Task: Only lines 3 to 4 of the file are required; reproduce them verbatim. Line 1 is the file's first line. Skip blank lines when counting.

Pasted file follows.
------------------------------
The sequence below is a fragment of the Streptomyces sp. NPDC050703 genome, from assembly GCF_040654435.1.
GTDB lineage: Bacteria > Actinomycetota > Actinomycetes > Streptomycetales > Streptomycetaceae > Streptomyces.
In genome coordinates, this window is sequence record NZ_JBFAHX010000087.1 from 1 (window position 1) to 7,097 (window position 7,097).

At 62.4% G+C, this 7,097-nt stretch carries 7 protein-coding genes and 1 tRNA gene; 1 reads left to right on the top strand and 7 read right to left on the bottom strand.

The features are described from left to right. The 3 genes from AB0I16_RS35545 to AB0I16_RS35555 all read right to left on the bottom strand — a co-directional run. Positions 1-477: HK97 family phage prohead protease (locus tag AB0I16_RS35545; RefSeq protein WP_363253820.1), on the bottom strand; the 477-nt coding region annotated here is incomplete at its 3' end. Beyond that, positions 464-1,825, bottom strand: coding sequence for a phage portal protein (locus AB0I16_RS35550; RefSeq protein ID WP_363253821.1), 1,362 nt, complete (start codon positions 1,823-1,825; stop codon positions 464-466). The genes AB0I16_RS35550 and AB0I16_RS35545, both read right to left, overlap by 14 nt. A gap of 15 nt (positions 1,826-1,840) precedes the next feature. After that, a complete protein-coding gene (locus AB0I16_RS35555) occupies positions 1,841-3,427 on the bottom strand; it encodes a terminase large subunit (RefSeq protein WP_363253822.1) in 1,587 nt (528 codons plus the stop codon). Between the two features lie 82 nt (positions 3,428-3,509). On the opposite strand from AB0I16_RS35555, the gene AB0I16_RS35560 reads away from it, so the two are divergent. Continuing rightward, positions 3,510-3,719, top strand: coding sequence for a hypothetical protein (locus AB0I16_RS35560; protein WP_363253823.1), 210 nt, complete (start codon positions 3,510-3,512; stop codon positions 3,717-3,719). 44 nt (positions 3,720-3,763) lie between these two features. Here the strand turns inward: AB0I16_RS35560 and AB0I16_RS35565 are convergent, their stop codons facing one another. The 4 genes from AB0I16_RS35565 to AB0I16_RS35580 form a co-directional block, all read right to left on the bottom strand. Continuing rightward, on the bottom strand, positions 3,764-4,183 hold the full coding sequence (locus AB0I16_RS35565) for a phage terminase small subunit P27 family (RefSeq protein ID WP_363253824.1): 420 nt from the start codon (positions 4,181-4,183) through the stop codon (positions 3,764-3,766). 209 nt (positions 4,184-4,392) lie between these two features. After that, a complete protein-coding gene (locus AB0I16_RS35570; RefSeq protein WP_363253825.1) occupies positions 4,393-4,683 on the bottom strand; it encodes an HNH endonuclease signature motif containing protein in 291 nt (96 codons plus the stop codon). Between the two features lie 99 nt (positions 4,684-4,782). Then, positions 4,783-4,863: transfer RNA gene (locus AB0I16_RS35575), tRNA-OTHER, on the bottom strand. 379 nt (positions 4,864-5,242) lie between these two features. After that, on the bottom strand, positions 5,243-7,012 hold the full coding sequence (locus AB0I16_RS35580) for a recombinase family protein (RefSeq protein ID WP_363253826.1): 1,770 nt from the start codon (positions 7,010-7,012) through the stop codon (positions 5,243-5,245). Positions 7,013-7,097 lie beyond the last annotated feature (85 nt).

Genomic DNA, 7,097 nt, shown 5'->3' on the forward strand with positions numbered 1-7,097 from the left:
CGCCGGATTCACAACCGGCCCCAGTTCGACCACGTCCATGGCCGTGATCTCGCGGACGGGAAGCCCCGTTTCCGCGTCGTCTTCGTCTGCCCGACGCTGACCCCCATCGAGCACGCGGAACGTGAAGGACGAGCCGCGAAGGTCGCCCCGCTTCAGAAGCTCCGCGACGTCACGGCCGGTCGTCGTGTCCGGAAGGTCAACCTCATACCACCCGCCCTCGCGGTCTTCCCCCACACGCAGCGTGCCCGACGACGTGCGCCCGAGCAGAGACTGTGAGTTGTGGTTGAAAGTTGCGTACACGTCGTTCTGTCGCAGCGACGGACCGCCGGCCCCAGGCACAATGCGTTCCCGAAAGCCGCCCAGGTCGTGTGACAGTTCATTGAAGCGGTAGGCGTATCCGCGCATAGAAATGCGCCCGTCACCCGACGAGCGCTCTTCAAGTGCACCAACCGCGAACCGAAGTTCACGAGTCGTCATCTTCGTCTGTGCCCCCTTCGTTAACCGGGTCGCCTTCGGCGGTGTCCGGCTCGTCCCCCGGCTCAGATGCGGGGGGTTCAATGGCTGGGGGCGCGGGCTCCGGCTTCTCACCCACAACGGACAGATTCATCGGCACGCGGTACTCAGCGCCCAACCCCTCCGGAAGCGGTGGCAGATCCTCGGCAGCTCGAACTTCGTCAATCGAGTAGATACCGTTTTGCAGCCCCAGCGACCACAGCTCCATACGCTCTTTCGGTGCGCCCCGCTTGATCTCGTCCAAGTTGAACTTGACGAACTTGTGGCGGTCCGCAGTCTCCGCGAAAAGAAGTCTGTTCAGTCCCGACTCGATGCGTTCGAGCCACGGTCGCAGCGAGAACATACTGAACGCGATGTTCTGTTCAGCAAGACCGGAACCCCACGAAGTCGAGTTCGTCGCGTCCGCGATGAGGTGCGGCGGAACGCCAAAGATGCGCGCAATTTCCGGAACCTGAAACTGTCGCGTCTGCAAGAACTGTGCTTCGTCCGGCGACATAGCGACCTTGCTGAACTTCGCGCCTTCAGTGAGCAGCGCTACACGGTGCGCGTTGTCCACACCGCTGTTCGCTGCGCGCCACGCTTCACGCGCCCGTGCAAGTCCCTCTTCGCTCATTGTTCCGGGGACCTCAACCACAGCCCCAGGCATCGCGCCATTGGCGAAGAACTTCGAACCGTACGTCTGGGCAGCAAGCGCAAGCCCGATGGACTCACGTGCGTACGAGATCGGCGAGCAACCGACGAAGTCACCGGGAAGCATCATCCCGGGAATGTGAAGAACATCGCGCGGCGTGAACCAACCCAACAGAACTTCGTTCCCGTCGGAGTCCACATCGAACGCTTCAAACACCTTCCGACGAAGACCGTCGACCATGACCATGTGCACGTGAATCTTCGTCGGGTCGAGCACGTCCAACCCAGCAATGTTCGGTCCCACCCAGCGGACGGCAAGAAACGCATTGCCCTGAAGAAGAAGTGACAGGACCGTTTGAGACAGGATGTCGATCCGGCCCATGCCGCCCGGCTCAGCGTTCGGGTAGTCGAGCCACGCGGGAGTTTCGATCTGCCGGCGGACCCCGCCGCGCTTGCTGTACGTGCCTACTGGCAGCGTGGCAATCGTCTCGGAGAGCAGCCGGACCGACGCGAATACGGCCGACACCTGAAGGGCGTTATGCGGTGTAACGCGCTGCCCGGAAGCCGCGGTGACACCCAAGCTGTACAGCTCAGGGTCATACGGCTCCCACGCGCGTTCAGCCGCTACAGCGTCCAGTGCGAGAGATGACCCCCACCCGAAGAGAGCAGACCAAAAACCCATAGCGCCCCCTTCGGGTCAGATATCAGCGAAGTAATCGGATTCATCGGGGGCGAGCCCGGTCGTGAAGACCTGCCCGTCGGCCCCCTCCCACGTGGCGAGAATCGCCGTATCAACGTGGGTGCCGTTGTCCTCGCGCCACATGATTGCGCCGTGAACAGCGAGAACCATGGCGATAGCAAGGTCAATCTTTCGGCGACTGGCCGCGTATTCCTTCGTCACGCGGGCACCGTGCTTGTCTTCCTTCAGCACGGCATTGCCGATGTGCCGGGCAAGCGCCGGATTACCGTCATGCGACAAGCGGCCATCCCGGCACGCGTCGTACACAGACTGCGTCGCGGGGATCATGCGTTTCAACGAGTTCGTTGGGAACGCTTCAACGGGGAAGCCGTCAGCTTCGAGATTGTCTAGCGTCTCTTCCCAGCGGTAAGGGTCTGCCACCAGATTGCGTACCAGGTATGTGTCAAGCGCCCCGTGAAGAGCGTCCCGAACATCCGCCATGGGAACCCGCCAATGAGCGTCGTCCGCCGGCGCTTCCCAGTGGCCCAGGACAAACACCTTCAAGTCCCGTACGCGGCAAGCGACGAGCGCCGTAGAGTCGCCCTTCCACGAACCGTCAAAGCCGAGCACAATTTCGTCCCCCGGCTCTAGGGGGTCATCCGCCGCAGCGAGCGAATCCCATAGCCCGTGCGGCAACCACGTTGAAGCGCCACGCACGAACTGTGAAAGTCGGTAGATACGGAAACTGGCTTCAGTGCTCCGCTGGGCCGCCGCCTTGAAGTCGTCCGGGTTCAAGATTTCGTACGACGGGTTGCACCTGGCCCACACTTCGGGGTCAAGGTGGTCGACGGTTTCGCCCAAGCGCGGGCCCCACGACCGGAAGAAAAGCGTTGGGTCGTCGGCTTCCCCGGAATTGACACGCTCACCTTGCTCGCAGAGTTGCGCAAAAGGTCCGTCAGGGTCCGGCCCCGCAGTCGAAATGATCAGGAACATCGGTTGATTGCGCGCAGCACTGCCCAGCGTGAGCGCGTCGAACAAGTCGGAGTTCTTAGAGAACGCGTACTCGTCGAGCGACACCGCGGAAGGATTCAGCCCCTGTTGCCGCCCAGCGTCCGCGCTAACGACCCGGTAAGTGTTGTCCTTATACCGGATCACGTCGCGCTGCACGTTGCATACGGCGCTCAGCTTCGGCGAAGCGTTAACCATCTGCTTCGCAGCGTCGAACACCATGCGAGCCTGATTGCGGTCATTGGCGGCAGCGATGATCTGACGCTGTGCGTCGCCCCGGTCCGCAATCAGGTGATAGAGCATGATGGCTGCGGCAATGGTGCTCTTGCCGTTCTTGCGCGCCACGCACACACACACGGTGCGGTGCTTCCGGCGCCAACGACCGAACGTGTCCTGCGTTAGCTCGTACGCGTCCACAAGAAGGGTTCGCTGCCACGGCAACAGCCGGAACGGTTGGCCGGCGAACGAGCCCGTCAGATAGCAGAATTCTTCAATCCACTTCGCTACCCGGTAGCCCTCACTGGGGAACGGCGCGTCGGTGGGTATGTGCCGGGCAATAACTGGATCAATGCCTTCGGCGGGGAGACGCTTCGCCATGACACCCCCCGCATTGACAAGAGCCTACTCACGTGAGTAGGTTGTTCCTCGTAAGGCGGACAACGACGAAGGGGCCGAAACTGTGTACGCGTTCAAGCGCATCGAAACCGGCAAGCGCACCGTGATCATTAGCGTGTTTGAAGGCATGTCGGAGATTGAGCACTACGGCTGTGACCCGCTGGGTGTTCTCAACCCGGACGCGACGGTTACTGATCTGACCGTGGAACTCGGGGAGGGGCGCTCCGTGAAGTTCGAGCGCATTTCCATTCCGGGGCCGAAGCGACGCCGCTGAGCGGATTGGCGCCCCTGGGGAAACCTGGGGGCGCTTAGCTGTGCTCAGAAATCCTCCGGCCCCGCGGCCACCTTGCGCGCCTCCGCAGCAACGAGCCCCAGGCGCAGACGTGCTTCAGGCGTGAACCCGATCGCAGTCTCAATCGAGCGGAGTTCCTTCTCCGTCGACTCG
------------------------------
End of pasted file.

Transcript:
In genome coordinates, this window is sequence record NZ_JBFAHX010000087.1 from 1 (window position 1) to 7,097 (window position 7,097).

At 62.4% G+C, this 7,097-nt stretch carries 7 protein-coding genes and 1 tRNA gene; 1 reads left to right on the top strand and 7 read right to left on the bottom strand.